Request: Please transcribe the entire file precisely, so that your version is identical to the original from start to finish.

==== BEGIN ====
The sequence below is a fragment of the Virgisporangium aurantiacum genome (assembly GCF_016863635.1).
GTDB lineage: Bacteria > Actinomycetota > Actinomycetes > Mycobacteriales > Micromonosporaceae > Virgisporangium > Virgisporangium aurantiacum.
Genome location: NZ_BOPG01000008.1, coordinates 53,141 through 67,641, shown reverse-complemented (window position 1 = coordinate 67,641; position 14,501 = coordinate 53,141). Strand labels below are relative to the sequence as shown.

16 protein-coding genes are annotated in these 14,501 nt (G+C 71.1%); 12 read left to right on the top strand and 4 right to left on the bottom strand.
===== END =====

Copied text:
The sequence below is a fragment of the Virgisporangium aurantiacum genome (assembly GCF_016863635.1).
GTDB lineage: Bacteria > Actinomycetota > Actinomycetes > Mycobacteriales > Micromonosporaceae > Virgisporangium > Virgisporangium aurantiacum.
Genome location: NZ_BOPG01000008.1, coordinates 53,141 through 67,641, shown reverse-complemented (window position 1 = coordinate 67,641; position 14,501 = coordinate 53,141). Strand labels below are relative to the sequence as shown.

16 protein-coding genes are annotated in these 14,501 nt (G+C 71.1%); 12 read left to right on the top strand and 4 right to left on the bottom strand.